Brazil clarifies law on goodwill and step-up deductibility
Priscila Vergueiro and Mark Conomy of PwC Brazil set out how Brazilian tax authorities have provided guidance on the definition of ‘dependent parties’ for the purpose of goodwill and step-up deductions.
On March 25 2020, the Federal Brazilian Tax Authorities (RFB) published Solução de Consulta – Cosit No. 13 / 2020 (dated March 17 2020) providing that the corporations law definition of ‘control’ should be applied when determining whether parties should be considered ‘dependent’ for the purposes of the rules concerning goodwill and step-up deductibility (SC 13/2020).
By way of background, Law No. 12,973/2014 brought about important amendments to the legislation surrounding acquisitions and the ability to access deductions relating to asset step-up (mais-valia) and goodwill related to future profitability. The legislation specifically included within the conditions for deductibility, the requirement that the relevant acquisition generating the step-up and/or goodwill must be between ‘non-dependent parties’. It also included a specific definition, providing that parties will be considered dependent when:
I. The buyer and the seller are controlled, directly or indirectly, by the same party or parties;
II. There exists a relationship of control between the buyer and the seller;
III. The seller is a partner, titleholder, director or administrator of the company making the acquisition;
IV. The seller is a relative or similar to the third degree, spouse or partner of the persons listed in item III; or
V. As a result of other relationships not described in items I to IV, in which corporate dependence is proven
The relevant legislation also goes on to provide that in the case of staged acquisitions, the relationship between buyer and seller should be tested at the time of the first acquisition, provided that the relevant business conditions related to future acquisitions are included in the acquisition document.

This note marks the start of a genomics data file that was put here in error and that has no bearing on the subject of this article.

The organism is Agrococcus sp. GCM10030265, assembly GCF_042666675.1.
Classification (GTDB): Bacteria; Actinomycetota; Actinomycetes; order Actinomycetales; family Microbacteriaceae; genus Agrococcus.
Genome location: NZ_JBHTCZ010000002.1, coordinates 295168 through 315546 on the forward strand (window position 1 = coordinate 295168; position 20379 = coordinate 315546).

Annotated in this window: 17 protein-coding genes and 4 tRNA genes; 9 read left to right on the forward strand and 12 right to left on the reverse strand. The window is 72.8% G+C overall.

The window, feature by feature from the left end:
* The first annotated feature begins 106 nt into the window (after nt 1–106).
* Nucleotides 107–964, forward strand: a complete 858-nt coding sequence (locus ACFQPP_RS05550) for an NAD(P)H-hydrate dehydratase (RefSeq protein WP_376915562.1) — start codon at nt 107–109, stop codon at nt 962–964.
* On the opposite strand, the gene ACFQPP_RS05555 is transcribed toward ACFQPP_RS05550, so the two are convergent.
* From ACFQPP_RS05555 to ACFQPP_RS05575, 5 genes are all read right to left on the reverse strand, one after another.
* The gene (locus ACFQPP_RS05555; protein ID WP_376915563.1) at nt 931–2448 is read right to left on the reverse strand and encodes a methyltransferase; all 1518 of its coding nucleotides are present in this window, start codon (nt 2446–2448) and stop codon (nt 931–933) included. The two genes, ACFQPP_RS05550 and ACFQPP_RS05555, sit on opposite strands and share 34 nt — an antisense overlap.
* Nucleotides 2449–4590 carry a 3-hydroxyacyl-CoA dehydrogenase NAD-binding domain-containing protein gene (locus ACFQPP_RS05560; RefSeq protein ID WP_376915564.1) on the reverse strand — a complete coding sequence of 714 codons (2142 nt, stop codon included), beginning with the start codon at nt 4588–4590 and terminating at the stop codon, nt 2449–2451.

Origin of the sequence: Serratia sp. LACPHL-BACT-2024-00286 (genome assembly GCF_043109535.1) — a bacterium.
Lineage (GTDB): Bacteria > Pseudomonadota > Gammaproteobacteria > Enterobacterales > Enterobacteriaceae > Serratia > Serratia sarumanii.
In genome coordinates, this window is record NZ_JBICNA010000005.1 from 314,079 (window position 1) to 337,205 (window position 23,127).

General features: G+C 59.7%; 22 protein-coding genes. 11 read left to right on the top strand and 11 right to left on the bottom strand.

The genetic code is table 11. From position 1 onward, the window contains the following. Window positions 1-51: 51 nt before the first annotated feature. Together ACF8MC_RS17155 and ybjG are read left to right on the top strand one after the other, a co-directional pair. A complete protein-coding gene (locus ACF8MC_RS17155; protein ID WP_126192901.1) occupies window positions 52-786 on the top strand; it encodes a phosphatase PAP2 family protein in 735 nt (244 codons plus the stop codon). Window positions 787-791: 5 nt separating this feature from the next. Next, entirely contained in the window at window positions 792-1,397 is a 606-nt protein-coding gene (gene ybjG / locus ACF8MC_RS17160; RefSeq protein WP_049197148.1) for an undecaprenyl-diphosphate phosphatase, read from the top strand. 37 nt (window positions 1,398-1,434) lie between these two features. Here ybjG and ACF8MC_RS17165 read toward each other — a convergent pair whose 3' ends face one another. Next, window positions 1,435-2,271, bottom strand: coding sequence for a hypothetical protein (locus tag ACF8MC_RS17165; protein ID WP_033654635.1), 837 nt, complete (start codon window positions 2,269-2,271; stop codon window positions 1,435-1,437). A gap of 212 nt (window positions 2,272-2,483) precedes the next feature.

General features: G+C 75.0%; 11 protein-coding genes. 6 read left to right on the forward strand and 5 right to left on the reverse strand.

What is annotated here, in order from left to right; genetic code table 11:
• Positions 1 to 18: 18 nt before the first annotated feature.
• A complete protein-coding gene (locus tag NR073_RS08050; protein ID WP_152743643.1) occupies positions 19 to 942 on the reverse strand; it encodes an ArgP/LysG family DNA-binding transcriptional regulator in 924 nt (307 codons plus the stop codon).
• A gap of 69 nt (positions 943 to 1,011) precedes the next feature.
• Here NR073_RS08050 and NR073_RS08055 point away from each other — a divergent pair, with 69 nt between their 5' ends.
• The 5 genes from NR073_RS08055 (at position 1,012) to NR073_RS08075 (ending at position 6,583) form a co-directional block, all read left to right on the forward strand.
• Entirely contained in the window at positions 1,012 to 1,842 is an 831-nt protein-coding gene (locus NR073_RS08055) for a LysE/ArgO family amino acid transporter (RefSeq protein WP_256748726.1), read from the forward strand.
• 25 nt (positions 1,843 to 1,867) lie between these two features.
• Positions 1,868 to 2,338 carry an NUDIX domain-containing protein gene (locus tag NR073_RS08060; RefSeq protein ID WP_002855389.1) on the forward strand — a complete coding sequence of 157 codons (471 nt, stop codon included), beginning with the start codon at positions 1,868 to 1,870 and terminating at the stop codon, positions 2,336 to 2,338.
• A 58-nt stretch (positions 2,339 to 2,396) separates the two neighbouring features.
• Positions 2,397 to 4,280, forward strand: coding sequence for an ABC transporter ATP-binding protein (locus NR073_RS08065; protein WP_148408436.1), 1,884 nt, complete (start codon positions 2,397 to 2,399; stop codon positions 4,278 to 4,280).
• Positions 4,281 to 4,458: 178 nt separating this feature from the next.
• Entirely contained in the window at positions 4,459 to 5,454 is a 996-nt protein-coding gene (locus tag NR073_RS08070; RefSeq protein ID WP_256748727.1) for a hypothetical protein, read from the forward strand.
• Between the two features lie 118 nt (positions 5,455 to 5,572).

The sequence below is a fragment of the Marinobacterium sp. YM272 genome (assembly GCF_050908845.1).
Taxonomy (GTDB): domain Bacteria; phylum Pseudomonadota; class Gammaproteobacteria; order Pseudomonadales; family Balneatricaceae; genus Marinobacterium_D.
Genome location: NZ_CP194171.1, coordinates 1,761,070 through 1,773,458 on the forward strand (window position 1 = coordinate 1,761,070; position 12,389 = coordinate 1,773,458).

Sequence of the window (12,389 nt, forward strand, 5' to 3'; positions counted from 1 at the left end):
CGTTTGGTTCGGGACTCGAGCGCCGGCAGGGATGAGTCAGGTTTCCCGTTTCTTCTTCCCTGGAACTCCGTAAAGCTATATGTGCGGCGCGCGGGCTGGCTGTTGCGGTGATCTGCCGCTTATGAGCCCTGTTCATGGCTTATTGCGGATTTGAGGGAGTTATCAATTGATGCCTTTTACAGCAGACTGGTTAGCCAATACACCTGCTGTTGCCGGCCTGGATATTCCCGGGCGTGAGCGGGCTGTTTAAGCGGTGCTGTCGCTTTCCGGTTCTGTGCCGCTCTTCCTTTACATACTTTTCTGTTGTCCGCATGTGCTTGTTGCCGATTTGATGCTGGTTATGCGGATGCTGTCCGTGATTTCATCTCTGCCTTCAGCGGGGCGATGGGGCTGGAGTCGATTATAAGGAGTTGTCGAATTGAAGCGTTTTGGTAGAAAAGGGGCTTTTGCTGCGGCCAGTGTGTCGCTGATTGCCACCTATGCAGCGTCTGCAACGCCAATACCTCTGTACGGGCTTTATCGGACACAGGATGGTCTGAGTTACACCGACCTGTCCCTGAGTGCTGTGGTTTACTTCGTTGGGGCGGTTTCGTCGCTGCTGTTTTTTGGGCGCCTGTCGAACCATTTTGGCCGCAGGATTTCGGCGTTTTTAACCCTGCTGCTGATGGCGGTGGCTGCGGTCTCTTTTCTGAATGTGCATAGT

In summary, SC 13/2020 deals with a situation whereby the buyer acquired the shares in a Brazilian company in which the buyer already held an account receivable relating to a previous loan arrangement. Upon the acquisition of the entity, the buyer simultaneously capitalised the loan payable, including interest remuneration until the relevant date. The previous loan agreement contained terms including a guarantee by way of shares in the Brazilian company, as well as creditor approval in relation to certain matters. In light of above, the taxpayer sought the RFB’s view in relation to the potential application of item II and V to its particular case.
In relation to item II, the RFB considered that although a broader interpretation may be possible, taking into account the context of the rule, the use of the term ‘control’ and its derivatives should follow the meaning of ‘corporate legal control’ (controle societário) as defined in the corporations law, which has also been accepted into the Brazilian tax regulations. As such, in the event that there is no corporate legal control between the buyer and the seller, directly or indirectly, item II should not apply.
In relation to item V, the RFB considered that in the particular circumstances (including creditor approval being required relation to certain matters), it could not be ruled out that the acquisition of the equity interest may set up a relationship of corporate dependence. However, applying a literal interpretation to the relevant legislation, it is necessary prove (or disprove) the existence of such relationship based on evidence. The RFB concluded that the assessment of evidence is a task that, as a rule, should be performed during a tax audit/dispute process and not via a Solução de Consulta and therefore found that this part of the taxpayer’s request was invalid.
While a Solução de Consulta does not represent law or a legal precedent, it does provide support and guidance for taxpayers in relation to how the RFB are treating such arrangements. The decision highlights the importance of carefully evaluating previous arrangements with potential targets prior to acquisitions taking place in order to minimise the risk of jeopardising the buyer’s ability to access step-up and goodwill deductions upon acquisitions.